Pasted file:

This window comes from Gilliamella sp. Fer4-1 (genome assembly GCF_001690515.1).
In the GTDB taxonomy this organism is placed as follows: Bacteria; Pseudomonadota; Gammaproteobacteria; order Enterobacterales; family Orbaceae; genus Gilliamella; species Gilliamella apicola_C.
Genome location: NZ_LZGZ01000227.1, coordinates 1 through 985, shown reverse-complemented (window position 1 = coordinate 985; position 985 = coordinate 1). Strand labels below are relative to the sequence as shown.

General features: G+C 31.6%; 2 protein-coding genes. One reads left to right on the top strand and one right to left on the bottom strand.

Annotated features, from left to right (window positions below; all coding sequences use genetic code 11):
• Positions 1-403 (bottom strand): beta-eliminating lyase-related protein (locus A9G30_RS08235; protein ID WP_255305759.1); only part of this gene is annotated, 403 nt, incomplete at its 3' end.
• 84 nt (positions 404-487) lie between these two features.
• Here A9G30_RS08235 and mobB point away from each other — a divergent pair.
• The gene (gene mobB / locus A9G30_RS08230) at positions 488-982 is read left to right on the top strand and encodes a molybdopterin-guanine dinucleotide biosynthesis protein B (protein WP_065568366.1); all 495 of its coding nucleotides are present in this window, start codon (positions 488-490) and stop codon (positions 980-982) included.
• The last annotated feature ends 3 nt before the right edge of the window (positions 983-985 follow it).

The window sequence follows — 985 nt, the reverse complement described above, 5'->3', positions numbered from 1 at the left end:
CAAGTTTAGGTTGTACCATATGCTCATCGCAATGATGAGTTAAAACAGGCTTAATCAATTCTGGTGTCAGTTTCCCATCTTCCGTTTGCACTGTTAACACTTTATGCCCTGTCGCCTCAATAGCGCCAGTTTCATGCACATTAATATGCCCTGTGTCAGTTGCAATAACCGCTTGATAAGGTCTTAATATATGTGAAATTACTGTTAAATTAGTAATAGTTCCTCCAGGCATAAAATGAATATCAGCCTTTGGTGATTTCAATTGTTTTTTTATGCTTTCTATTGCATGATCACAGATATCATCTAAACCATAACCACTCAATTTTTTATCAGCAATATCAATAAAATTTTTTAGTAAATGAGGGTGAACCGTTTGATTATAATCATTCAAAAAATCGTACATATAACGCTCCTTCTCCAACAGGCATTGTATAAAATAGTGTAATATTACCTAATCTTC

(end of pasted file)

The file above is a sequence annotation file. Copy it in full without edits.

This window comes from Gilliamella sp. Fer4-1 (genome assembly GCF_001690515.1).
In the GTDB taxonomy this organism is placed as follows: Bacteria; Pseudomonadota; Gammaproteobacteria; order Enterobacterales; family Orbaceae; genus Gilliamella; species Gilliamella apicola_C.
Genome location: NZ_LZGZ01000227.1, coordinates 1 through 985, shown reverse-complemented (window position 1 = coordinate 985; position 985 = coordinate 1). Strand labels below are relative to the sequence as shown.

General features: G+C 31.6%; 2 protein-coding genes. One reads left to right on the top strand and one right to left on the bottom strand.

Annotated features, from left to right (window positions below; all coding sequences use genetic code 11):
• Positions 1-403 (bottom strand): beta-eliminating lyase-related protein (locus A9G30_RS08235; protein ID WP_255305759.1); only part of this gene is annotated, 403 nt, incomplete at its 3' end.
• 84 nt (positions 404-487) lie between these two features.
• Here A9G30_RS08235 and mobB point away from each other — a divergent pair.
• The gene (gene mobB / locus A9G30_RS08230) at positions 488-982 is read left to right on the top strand and encodes a molybdopterin-guanine dinucleotide biosynthesis protein B (protein WP_065568366.1); all 495 of its coding nucleotides are present in this window, start codon (positions 488-490) and stop codon (positions 980-982) included.
• The last annotated feature ends 3 nt before the right edge of the window (positions 983-985 follow it).

The window sequence follows — 985 nt, the reverse complement described above, 5'->3', positions numbered from 1 at the left end:
CAAGTTTAGGTTGTACCATATGCTCATCGCAATGATGAGTTAAAACAGGCTTAATCAATTCTGGTGTCAGTTTCCCATCTTCCGTTTGCACTGTTAACACTTTATGCCCTGTCGCCTCAATAGCGCCAGTTTCATGCACATTAATATGCCCTGTGTCAGTTGCAATAACCGCTTGATAAGGTCTTAATATATGTGAAATTACTGTTAAATTAGTAATAGTTCCTCCAGGCATAAAATGAATATCAGCCTTTGGTGATTTCAATTGTTTTTTTATGCTTTCTATTGCATGATCACAGATATCATCTAAACCATAACCACTCAATTTTTTATCAGCAATATCAATAAAATTTTTTAGTAAATGAGGGTGAACCGTTTGATTATAATCATTCAAAAAATCGTACATATAACGCTCCTTCTCCAACAGGCATTGTATAAAATAGTGTAATATTACCTAATCTTC